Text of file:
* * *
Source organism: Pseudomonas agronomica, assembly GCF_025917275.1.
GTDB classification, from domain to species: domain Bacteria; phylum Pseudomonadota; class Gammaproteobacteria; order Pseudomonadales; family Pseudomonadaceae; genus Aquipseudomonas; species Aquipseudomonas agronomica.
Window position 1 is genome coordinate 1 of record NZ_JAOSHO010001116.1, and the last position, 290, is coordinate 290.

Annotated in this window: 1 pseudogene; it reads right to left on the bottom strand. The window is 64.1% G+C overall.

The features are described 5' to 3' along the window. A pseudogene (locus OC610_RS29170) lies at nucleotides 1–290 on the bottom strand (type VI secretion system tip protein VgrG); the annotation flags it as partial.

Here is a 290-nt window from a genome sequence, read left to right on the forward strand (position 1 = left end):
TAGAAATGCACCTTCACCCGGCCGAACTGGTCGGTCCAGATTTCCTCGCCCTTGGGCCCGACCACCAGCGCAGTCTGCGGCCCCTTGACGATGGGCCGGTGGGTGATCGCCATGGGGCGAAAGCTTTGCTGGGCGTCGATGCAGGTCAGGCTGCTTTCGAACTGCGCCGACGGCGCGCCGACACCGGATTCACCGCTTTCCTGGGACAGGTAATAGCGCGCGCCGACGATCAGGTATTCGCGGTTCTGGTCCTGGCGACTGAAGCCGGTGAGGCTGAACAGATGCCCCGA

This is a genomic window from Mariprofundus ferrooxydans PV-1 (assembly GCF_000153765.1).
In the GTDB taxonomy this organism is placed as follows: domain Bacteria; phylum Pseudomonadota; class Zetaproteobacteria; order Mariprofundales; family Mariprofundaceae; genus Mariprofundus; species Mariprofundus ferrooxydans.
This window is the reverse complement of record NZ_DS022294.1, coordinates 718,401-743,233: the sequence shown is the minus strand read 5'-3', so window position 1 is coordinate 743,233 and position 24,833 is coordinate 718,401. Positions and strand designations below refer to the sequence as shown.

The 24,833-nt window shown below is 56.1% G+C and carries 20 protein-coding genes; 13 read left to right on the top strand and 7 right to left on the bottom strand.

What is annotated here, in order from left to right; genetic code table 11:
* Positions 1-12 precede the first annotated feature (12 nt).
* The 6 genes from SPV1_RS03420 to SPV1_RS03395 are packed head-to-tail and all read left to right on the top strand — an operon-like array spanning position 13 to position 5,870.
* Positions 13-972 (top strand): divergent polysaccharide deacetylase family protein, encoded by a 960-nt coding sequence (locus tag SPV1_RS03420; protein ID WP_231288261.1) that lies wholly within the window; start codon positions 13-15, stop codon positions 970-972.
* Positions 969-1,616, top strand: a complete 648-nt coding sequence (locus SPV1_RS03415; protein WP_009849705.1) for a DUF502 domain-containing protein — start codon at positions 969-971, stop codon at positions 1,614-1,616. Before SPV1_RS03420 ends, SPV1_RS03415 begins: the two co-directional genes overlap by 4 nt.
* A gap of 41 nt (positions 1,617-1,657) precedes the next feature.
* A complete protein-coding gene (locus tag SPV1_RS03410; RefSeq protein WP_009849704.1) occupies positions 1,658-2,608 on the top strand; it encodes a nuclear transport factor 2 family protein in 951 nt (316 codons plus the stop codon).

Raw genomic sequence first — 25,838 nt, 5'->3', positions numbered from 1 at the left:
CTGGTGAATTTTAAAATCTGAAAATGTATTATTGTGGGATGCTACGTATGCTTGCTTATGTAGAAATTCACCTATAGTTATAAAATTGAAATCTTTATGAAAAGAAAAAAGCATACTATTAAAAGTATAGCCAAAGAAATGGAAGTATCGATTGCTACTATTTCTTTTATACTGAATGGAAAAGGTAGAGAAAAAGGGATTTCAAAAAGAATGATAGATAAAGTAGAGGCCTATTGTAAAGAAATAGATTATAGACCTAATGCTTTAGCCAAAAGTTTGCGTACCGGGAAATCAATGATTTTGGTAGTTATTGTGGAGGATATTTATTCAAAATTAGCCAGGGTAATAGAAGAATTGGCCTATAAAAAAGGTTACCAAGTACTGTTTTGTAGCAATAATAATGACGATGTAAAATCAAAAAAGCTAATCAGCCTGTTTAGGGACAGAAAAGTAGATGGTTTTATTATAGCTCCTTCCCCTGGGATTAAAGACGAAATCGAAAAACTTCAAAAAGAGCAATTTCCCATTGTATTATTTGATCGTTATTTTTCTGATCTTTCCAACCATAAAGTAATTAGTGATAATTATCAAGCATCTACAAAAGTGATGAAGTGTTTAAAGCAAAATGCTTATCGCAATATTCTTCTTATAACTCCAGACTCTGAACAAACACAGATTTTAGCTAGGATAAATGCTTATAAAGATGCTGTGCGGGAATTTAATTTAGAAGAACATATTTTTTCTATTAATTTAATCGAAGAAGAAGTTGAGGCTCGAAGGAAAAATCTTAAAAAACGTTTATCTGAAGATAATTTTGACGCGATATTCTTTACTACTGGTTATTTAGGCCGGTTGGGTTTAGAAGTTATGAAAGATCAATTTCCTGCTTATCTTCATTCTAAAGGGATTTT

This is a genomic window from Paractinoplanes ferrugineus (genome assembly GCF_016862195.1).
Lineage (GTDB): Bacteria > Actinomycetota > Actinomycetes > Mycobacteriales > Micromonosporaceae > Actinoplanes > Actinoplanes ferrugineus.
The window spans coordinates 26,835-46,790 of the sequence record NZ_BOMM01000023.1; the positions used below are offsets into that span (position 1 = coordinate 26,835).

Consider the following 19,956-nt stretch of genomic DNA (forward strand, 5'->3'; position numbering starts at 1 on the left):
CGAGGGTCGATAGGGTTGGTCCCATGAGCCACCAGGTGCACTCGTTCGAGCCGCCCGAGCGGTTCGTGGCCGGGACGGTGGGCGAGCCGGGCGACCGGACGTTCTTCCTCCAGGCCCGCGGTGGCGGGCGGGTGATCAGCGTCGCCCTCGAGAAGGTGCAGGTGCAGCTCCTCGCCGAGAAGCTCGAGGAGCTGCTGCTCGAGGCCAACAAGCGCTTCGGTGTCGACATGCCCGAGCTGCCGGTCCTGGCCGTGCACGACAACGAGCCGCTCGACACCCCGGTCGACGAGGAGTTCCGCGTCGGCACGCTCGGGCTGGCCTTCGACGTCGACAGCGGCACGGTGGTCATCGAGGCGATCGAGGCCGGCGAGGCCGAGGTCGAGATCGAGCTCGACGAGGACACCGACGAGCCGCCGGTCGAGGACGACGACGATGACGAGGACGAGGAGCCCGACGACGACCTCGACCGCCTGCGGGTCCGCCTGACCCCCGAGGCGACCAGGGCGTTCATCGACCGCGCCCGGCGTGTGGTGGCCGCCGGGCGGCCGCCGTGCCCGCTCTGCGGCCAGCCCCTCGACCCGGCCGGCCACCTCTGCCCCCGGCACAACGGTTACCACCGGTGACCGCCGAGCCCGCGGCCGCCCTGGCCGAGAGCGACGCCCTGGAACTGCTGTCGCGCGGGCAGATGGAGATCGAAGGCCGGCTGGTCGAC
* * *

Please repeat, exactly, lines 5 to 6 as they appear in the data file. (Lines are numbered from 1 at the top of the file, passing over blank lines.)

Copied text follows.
The features are described 5' to 3' along the window. A pseudogene (locus OC610_RS29170) lies at nucleotides 1–290 on the bottom strand (type VI secretion system tip protein VgrG); the annotation flags it as partial.

Here is a 290-nt window from a genome sequence, read left to right on the forward strand (position 1 = left end):